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After Back Injury, It's Like D.J. Humphries Never Left

Tackle returns to field, personality intact, without surgery

Tackle D.J. Humphries (74) gives some advice to rookie tackle Paris Johnson Jr. (70) during Wednesday's OTA.
Tackle D.J. Humphries (74) gives some advice to rookie tackle Paris Johnson Jr. (70) during Wednesday's OTA.

D.J. Humphries finally returned to the field this week, an important step after months away due to a back injury.

The veteran left tackle certainly didn't have any rust behind the microphone when he met the media to talk about it.

"Have you ever been to ISS (in-school suspension)? Or silent lunch, or anything like that?" Humphries said. "That's what it felt like. I had to train in the weight room, watching all the guys run around (on the field) with the windows up. It was like, 'Is this about torturing me? Is this what we're trying to do?'

"To finally be out there with the guys, running around, talking a little junk, it was fun. It was fun."

Humphries has his fun. His career has shown that time and again. But a back injury isn't fun. After playing all but one game (because of COVID) over three seasons, Humphries played only eight last season. He insisted he was never scared of the back problem threatening his career, working hard to stay out of those "mental rabbit holes" of an injury.

But Humphries did acknowledge he came to a crossroads in early March, making the choice to stay with the rehab he had been doing and not have surgery. Had he waited and needed to go under the knife six weeks later, his season would have been impacted.

"I had to roll the dice a little bit," he said.

Even with the drafting of Paris Johnson Jr. in the first round and the presence of Josh Jones on the roster, Humphries figures to remain the team's starting left tackle as he goes into his ninth season.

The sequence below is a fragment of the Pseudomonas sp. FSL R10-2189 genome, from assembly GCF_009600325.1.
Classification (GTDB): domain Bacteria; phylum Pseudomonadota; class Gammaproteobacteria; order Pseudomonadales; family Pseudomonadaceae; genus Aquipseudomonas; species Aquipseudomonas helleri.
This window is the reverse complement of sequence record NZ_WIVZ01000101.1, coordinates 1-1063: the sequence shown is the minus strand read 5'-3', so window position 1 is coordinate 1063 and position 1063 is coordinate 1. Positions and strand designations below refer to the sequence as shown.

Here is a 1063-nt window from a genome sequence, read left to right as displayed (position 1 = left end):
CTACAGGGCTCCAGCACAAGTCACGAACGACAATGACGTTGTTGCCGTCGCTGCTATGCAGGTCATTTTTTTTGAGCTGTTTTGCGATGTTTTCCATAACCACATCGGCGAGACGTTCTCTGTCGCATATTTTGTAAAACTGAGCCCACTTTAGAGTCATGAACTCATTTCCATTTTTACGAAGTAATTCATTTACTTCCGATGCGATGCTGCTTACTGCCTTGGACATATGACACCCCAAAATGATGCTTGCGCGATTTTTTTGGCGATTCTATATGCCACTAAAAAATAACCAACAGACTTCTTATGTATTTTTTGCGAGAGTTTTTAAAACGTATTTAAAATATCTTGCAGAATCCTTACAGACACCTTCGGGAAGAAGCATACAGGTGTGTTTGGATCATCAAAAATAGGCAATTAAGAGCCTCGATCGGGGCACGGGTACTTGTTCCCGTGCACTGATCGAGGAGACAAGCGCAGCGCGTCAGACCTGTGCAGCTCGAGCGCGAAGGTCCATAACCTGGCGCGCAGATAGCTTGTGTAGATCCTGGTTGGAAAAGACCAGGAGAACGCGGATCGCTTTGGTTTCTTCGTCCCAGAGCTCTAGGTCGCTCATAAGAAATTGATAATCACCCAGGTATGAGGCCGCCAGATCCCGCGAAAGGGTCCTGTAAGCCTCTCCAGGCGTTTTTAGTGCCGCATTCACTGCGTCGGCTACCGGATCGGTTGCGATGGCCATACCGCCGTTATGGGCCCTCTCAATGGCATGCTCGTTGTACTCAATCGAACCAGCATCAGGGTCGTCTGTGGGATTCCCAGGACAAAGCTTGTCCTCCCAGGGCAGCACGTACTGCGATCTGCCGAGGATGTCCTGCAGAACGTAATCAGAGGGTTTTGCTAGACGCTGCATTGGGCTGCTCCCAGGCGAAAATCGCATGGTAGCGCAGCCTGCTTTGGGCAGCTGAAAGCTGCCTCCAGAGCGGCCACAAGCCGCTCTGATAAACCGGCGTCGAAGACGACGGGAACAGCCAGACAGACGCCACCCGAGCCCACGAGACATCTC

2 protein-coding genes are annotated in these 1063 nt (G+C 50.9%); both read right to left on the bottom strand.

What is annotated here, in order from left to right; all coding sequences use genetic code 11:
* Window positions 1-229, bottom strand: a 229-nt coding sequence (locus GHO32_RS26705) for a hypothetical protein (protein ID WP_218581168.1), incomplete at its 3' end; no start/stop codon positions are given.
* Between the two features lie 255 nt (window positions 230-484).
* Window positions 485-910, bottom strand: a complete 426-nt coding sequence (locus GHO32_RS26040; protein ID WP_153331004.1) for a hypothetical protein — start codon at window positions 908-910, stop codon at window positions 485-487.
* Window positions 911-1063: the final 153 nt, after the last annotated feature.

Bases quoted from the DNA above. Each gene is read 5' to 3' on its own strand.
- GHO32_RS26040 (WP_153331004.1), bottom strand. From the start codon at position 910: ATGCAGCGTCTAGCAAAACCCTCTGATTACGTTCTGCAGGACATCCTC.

"We're going to need good football from him," coach Jonathan Gannon said.

"He's one of the guys I lean on. That's what we want to build our team with."

Humphries' view of Johnson is a tangible representation of that. Johnson was a left tackle in college and, drafted sixth overall, figures to eventually supplant Humphries on that side. (For now, it seems that Johnson is getting work on the right side, and a Hump-Johnson bookend line makes sense in 2023.)

A smile comes over Humphries' face when asked if it bothered him that the Cardinals drafted Johnson.

"This is the NFL. You know what comes with this," Humphries said. "I'm not here to be worried about who they drafted. Instead of worrying about who they drafted you need to be thinking about what you need to be working on so you don't get put on the bench when they draft that guy.

"I know he's going to be good for our line."

Humphries doesn't see the point of being irritated with a teammate. "I ain't no hater," he said, and noted he wants to help any lineman get better. Johnson is no different.

"If I can help you do that, that's cool," Humphries said. "I'm going to be in some guy's Hall of Fame speech, 'He really helped me, man.'"

Playing football remains the top priority, however. He isn't at 100 percent quite yet but that is coming, and he made sure to thank Cardinals assistant training and physical therapist Dano Norceide for getting him to a non-surgical return.

"It's a love-hate relationship for sure," Humphries said. "Most days I hate the guy and then I see the doctor (who has good news) and I'm like, 'You're a really special guy, man.'"

Humphries is back up to 298 pounds, near his playing weight range of 305-310. Had it not been for the rehab, Humphries usually gets down to between 265 and 275 pounds just because he grows tired of eating as much as he needs to keep up his NFL weight.

Which, Humphries said, is something he's looking forward to when his career is over.

"I know I've been looking in the mirror and liking myself," Humphries said. "I know I gotta gain another 10 (right now), I don't know if it's gonna look like this with an extra 10."

When his playing days are over, "I'll be 250, six-pack, ripped, no shirt. … I'll be getting on a gladiator workout, maybe P90-X or something like that. I'll have a six-pack for sure."

Images of the Arizona Cardinals participating in Week 3 of voluntary OTA workouts at the Dignity Health Training Facility

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